You are on the right track, but maybe you need to slow down and choose the priorities in your life. I know you are very good at saying “no” don’t for get to use that word, when it imposes on your well being.
    Stay positive, keep smiling even when you want to cry inside, everyone around you will smile back at you and it will help you feel better. You will find your strong chi by being at peace with yourself and keeping a positive attitude. Just remember to give yourself a break and that I am just a phone call away. 🙂

    • ingridricks says:

      Thanks for the reminders, Connie. So grateful to have you as my sister and friend. xo – Ingrid

  6. belinda ross says:

    Keep up the great work Ingrid!!! As a fellow RP sufferer I am with you all the way!!! Wondering if you could tell me where you buy TUDCA from and how much you take as it doesn’t seem to be available in Australia. I look forward to your next entry and hop you are in a better place. Love Belinda x

    • ingridricks says:

      Hi Belinda,

      Thanks for your note. I’ve been purchasing TUDCA from Amazon in powder form and based on recommendations from Dr. Any Rosenfarb, I’ve been take 500 milligrams a day. But I just learned that he has just received a shipment of TUDCA in pill form from his supplier so you can order it directly from him Here is his Website: :http://www.acupuncturehealth.net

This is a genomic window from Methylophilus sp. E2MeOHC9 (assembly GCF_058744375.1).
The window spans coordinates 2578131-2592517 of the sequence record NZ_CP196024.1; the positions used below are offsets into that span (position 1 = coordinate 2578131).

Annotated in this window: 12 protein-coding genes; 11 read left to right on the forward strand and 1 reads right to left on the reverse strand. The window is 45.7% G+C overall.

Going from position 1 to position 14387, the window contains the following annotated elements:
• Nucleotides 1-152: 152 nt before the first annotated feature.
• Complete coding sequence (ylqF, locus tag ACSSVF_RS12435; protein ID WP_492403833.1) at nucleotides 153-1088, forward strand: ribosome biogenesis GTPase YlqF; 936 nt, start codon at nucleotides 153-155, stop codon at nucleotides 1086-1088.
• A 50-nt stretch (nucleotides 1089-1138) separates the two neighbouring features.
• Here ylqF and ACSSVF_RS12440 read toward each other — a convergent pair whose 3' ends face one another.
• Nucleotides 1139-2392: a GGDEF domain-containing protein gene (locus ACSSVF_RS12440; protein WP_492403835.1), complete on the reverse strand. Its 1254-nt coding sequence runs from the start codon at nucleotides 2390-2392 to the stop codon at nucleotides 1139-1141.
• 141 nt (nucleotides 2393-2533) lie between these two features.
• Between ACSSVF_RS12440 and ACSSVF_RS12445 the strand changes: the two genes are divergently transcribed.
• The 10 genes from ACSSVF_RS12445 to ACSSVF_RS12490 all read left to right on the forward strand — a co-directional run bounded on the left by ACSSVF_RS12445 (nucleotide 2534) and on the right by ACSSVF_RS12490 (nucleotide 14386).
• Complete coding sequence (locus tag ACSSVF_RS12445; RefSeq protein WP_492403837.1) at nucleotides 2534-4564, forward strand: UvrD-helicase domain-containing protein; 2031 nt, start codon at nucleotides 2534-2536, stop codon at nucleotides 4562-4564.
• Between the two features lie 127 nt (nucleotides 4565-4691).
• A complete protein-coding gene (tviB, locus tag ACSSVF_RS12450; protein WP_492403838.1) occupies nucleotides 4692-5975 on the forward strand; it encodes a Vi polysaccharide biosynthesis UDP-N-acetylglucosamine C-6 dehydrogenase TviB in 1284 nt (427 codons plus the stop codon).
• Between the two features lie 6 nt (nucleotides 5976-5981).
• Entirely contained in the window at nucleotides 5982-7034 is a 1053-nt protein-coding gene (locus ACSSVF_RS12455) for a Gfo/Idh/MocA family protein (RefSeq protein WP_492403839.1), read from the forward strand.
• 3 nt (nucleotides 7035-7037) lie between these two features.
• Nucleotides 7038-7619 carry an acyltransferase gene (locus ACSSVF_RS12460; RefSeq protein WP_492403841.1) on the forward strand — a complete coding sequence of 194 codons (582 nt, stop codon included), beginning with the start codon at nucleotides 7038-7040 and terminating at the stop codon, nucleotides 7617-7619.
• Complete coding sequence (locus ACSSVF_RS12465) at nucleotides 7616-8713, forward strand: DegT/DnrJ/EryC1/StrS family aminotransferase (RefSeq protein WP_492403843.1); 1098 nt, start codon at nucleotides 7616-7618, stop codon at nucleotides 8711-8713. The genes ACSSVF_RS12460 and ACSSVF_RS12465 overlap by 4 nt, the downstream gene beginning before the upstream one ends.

7. Dear Ingrid, I hope this comment finds you on the up again from your latest stresses. We just have to keep getting up and you seem to have a real talent for that. Be proud of that and be kind to yourself. Yesterday I found myself in bed unwell due to a food reaction. I read your book in one go and then came online to find your blog. Thank you for your generosity in sharing your journey to date. I have had your prescribed green juice this morning. I added in a few extras and it made me wonder if Dr Yu has ever specified which things shouldn’t be added to your juicing? I wish you all the best and will be following this journey keenly. Hugs from Australia!

    • ingridricks says:

      What a wonderful note to find. Thank you for your kind words – and for taking the time to read FOCUS. With re: to green juicing, I’m doing that on my own — it’s not something that Dr. Yu knows much about. But I know it’s helping. I follow the green juicing recipes I’ve found through Kris Carr (www.kriscarr.com) However, I came across this web site recently that has great green juicing recipes for eye diseases and other fantastic info. I highly recommend checking then out. http://www.naturaleyecare.com/eye-disease-prevention/

      Best,
      Ingrid